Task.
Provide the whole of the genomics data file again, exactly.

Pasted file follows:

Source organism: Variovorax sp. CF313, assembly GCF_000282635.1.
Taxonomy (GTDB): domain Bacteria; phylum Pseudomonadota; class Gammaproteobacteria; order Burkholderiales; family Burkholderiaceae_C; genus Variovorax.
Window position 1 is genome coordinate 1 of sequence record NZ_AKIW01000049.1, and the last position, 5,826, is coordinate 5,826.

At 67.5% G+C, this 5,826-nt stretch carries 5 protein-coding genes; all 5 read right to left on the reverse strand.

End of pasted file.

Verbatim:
Source organism: Variovorax sp. CF313, assembly GCF_000282635.1.
Taxonomy (GTDB): domain Bacteria; phylum Pseudomonadota; class Gammaproteobacteria; order Burkholderiales; family Burkholderiaceae_C; genus Variovorax.
Window position 1 is genome coordinate 1 of sequence record NZ_AKIW01000049.1, and the last position, 5,826, is coordinate 5,826.

At 67.5% G+C, this 5,826-nt stretch carries 5 protein-coding genes; all 5 read right to left on the reverse strand.